In a saucepot, bring ½ of the water, sugar and corn syrup to 248ºF. When this mixture reaches 230ºF, start whipping the egg whites in a standing mixer until foamy. Bloom the gelatin in ice-cold water. When the sugar syrup reaches 248ºF, remove from the heat and stir the gelatin in, until it is fully dissolved. While the mixer is on medium, slowly and carefully pour the sugar syrup into the egg whites.

Once the syrup is added, pour in the remaining water, vanilla extract and cinnamon. Increase the speed of the standing mixer to 9 and whip for about 12 minutes, or until the mixture is at the stiff ribbon stage. Once this texture is achieved, fill a pastry bag fitted with a large circle tip and pipe circles onto a parchment-lined sheet tray that are 3 inches in diameter. (You can use a ziploc bag with a corner cut out if you do not have a pastry bag at home.) Place in refrigerator so marshmallows can set, about 2 hours.

Pumpernickel Crumble

To create the pumpernickel crumble, process toasted dark pumpernickel bread finely in a food processer.

To Serve:

Add micro greens, pumpernickel crumble, pumpkin seed oil and grated nutmeg to bowl. Pour heated soup over ingredients.


Specials – 12/21/12 – 12/22/12

Fleet Street Kitchen


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Baby Lacinato Kale SaladTuscarora Growers Co-op, PA
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Roasted SunchokesTuscarora Growers Co-op, PA
sunchoke puree, pickled mustard seed, yogurt, pea shoot coulis

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Lobster GnocchiPortland, ME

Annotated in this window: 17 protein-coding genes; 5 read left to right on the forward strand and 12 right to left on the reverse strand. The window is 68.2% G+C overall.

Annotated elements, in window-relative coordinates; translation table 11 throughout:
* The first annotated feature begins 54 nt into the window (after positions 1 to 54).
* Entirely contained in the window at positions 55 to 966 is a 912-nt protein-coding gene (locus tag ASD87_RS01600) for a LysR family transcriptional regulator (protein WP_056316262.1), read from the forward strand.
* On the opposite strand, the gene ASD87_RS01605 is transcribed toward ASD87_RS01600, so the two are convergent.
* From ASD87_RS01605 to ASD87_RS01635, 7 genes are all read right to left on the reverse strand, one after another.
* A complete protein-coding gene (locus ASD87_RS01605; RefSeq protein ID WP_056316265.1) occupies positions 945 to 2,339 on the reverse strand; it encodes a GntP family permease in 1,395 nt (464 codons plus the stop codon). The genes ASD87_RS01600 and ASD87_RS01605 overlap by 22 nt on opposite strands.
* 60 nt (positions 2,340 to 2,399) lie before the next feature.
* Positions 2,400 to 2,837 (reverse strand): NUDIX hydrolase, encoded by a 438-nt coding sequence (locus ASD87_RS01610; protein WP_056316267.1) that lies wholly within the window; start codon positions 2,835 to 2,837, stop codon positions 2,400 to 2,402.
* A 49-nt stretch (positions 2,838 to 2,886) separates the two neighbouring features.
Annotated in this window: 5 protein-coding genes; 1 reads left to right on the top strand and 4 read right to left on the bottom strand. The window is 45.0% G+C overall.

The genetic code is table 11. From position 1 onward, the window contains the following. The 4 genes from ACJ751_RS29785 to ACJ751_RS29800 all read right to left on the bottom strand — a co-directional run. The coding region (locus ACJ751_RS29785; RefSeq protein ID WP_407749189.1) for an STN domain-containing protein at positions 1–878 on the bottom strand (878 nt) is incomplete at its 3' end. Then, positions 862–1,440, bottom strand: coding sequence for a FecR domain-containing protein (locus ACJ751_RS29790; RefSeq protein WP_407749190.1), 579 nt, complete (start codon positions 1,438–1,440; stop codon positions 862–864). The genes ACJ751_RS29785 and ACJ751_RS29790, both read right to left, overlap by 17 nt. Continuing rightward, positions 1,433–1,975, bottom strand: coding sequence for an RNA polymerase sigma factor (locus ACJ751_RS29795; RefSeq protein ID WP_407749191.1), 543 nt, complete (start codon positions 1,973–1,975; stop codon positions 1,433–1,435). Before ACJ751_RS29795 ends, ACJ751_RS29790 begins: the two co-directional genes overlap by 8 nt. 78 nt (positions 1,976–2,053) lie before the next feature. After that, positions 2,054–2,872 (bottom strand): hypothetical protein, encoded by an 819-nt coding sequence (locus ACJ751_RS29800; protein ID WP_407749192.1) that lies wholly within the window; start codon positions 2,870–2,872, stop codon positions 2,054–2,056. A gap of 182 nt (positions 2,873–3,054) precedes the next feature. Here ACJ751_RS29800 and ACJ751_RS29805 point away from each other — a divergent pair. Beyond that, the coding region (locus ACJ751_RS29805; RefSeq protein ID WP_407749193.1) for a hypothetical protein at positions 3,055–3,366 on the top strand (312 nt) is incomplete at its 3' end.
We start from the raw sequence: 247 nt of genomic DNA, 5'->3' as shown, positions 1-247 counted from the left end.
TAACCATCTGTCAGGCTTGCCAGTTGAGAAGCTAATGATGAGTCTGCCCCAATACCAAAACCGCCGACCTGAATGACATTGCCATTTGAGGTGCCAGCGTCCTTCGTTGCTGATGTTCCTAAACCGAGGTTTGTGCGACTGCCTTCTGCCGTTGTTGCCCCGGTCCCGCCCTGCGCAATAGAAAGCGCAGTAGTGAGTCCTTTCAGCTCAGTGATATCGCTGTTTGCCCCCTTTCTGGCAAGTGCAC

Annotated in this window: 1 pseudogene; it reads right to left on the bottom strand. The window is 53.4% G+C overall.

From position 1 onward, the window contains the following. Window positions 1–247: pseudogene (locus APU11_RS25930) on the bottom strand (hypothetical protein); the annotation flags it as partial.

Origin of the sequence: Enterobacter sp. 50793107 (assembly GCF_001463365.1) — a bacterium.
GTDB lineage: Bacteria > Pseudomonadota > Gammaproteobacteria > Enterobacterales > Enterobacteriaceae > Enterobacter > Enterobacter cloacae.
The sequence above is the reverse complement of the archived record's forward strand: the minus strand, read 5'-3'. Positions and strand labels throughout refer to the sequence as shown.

Beurre fondue, fresh herbs, parmesan

Seared Black BassChesapeake, MD
herbed rose finn potatoes, parmesan broth, local spinach, chili, lemon peal “marmalade”

TEN TEN American Bistro


Hudson Valley Duck Breast – herbed spaetzle, wilted swiss chard, currant gastrique, pistachios

068PEI Mussels – saffron cream, parsley, grilled crostini

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Pan Seared Fluke – braised daikon, carrot/miso salad, shrimp emulsion

Welcome To The Bagby Kitchen

018Welcome to The Bagby Kitchen, the new blog of The Bagby Restaurant Group. We wanted to create a place where our diners could connect with our restaurants in a more intimate way, and what better place to do it than in the kitchens of our restaurants. At the Bagby restaurants, our kitchen is a serious, yet jovial place. We are focused on creating incredible food for our guests and are passionate about how we go about it. We treat our ingredients with respect, as the farmers did from whom we purchased them. Love and work went into growing and raising our ingredients, often on small family farms, and we put that same attention into preparing our food for you.

We hope this blog will give you a closer perspective on our kitchen, the people, and places that our food comes from, so that you too can share in our passion for good farm-fresh, local ingredients, creative dishes, and a enjoying food with friends. Check back here for stories on our specials, the farmers we work with, recipes, staff profiles, and more.